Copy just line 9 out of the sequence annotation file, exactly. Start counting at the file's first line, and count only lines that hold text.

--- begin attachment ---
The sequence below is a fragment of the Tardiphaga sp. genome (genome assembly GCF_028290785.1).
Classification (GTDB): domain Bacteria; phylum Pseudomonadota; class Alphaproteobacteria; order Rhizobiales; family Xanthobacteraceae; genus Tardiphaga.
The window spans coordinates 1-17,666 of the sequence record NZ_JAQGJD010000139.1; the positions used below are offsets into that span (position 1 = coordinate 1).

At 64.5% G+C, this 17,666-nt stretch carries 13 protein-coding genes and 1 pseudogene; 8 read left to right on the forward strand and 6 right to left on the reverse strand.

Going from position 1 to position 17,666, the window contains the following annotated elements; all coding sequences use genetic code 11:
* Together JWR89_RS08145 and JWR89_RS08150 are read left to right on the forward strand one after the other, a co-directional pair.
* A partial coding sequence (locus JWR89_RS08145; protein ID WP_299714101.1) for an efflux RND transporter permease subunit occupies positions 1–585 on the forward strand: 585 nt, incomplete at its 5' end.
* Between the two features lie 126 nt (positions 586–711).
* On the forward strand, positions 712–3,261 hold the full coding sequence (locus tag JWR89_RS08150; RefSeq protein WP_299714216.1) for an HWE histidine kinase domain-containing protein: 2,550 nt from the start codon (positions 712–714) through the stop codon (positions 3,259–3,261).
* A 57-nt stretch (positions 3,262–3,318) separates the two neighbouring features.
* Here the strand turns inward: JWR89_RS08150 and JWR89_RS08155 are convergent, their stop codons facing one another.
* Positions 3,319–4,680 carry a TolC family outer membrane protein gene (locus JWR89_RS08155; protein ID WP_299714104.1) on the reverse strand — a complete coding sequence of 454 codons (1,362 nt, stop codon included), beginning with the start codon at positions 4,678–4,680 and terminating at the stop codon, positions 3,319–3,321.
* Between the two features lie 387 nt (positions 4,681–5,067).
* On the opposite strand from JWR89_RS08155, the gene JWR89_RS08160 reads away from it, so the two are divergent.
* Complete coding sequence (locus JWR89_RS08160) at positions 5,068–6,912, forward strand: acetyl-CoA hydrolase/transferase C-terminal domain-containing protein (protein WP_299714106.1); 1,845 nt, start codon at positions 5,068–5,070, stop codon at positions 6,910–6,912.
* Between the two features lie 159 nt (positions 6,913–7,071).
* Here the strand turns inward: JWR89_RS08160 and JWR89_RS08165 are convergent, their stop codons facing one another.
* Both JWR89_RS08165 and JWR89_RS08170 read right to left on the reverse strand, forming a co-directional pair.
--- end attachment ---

* On the forward strand, positions 712–3,261 hold the full coding sequence (locus tag JWR89_RS08150; RefSeq protein WP_299714216.1) for an HWE histidine kinase domain-containing protein: 2,550 nt from the start codon (positions 712–714) through the stop codon (positions 3,259–3,261).